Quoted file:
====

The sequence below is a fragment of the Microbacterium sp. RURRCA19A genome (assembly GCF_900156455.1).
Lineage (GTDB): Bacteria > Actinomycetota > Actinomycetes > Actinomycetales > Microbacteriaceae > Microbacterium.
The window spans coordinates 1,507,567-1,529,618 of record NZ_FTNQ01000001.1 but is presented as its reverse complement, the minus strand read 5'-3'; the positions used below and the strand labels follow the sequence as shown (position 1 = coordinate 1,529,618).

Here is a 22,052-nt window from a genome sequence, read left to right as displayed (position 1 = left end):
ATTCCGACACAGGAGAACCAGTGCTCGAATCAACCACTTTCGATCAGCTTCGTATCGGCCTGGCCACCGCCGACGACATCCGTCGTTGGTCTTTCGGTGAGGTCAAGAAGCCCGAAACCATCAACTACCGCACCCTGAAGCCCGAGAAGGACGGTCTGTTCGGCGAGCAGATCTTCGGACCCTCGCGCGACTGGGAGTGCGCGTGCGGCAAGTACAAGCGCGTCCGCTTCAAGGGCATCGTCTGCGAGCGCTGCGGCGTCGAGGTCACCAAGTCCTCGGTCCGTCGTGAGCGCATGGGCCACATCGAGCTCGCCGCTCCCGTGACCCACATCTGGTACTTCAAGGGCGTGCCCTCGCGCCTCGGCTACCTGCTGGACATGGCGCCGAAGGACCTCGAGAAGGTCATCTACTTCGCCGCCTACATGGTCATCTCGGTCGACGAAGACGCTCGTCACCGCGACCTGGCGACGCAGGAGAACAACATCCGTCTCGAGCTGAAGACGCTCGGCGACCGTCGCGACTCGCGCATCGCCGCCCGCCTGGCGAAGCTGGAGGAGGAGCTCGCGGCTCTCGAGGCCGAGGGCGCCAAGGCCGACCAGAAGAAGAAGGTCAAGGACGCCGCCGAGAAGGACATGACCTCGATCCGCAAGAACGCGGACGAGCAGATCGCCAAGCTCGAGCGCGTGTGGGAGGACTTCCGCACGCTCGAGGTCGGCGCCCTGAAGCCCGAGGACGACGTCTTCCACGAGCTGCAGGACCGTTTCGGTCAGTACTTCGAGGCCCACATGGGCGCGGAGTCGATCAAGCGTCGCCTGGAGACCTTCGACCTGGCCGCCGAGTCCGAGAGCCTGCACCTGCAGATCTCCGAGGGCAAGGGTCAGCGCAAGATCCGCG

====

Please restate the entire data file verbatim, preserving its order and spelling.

The sequence below is a fragment of the Microbacterium sp. RURRCA19A genome (assembly GCF_900156455.1).
Lineage (GTDB): Bacteria > Actinomycetota > Actinomycetes > Actinomycetales > Microbacteriaceae > Microbacterium.
The window spans coordinates 1,507,567-1,529,618 of record NZ_FTNQ01000001.1 but is presented as its reverse complement, the minus strand read 5'-3'; the positions used below and the strand labels follow the sequence as shown (position 1 = coordinate 1,529,618).

Here is a 22,052-nt window from a genome sequence, read left to right as displayed (position 1 = left end):
ATTCCGACACAGGAGAACCAGTGCTCGAATCAACCACTTTCGATCAGCTTCGTATCGGCCTGGCCACCGCCGACGACATCCGTCGTTGGTCTTTCGGTGAGGTCAAGAAGCCCGAAACCATCAACTACCGCACCCTGAAGCCCGAGAAGGACGGTCTGTTCGGCGAGCAGATCTTCGGACCCTCGCGCGACTGGGAGTGCGCGTGCGGCAAGTACAAGCGCGTCCGCTTCAAGGGCATCGTCTGCGAGCGCTGCGGCGTCGAGGTCACCAAGTCCTCGGTCCGTCGTGAGCGCATGGGCCACATCGAGCTCGCCGCTCCCGTGACCCACATCTGGTACTTCAAGGGCGTGCCCTCGCGCCTCGGCTACCTGCTGGACATGGCGCCGAAGGACCTCGAGAAGGTCATCTACTTCGCCGCCTACATGGTCATCTCGGTCGACGAAGACGCTCGTCACCGCGACCTGGCGACGCAGGAGAACAACATCCGTCTCGAGCTGAAGACGCTCGGCGACCGTCGCGACTCGCGCATCGCCGCCCGCCTGGCGAAGCTGGAGGAGGAGCTCGCGGCTCTCGAGGCCGAGGGCGCCAAGGCCGACCAGAAGAAGAAGGTCAAGGACGCCGCCGAGAAGGACATGACCTCGATCCGCAAGAACGCGGACGAGCAGATCGCCAAGCTCGAGCGCGTGTGGGAGGACTTCCGCACGCTCGAGGTCGGCGCCCTGAAGCCCGAGGACGACGTCTTCCACGAGCTGCAGGACCGTTTCGGTCAGTACTTCGAGGCCCACATGGGCGCGGAGTCGATCAAGCGTCGCCTGGAGACCTTCGACCTGGCCGCCGAGTCCGAGAGCCTGCACCTGCAGATCTCCGAGGGCAAGGGTCAGCGCAAGATCCGCG